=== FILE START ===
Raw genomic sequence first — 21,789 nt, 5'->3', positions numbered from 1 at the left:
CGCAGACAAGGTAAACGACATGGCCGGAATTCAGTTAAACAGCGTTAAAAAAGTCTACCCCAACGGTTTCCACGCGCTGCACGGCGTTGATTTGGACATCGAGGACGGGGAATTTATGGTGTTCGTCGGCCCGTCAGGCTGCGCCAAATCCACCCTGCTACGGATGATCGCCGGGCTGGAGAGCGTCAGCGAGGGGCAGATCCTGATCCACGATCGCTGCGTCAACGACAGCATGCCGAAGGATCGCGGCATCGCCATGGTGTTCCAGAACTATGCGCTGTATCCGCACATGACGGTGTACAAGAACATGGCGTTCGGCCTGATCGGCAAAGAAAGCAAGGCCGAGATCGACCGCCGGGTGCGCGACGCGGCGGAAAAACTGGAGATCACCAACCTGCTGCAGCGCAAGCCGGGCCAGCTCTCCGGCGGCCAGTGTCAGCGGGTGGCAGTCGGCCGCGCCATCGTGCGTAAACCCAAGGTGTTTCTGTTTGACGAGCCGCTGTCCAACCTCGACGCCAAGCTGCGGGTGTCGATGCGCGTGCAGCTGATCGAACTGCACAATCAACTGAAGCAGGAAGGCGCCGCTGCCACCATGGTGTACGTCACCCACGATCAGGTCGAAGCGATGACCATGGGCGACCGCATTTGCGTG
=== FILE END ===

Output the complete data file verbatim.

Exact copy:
Raw genomic sequence first — 21,789 nt, 5'->3', positions numbered from 1 at the left:
CGCAGACAAGGTAAACGACATGGCCGGAATTCAGTTAAACAGCGTTAAAAAAGTCTACCCCAACGGTTTCCACGCGCTGCACGGCGTTGATTTGGACATCGAGGACGGGGAATTTATGGTGTTCGTCGGCCCGTCAGGCTGCGCCAAATCCACCCTGCTACGGATGATCGCCGGGCTGGAGAGCGTCAGCGAGGGGCAGATCCTGATCCACGATCGCTGCGTCAACGACAGCATGCCGAAGGATCGCGGCATCGCCATGGTGTTCCAGAACTATGCGCTGTATCCGCACATGACGGTGTACAAGAACATGGCGTTCGGCCTGATCGGCAAAGAAAGCAAGGCCGAGATCGACCGCCGGGTGCGCGACGCGGCGGAAAAACTGGAGATCACCAACCTGCTGCAGCGCAAGCCGGGCCAGCTCTCCGGCGGCCAGTGTCAGCGGGTGGCAGTCGGCCGCGCCATCGTGCGTAAACCCAAGGTGTTTCTGTTTGACGAGCCGCTGTCCAACCTCGACGCCAAGCTGCGGGTGTCGATGCGCGTGCAGCTGATCGAACTGCACAATCAACTGAAGCAGGAAGGCGCCGCTGCCACCATGGTGTACGTCACCCACGATCAGGTCGAAGCGATGACCATGGGCGACCGCATTTGCGTG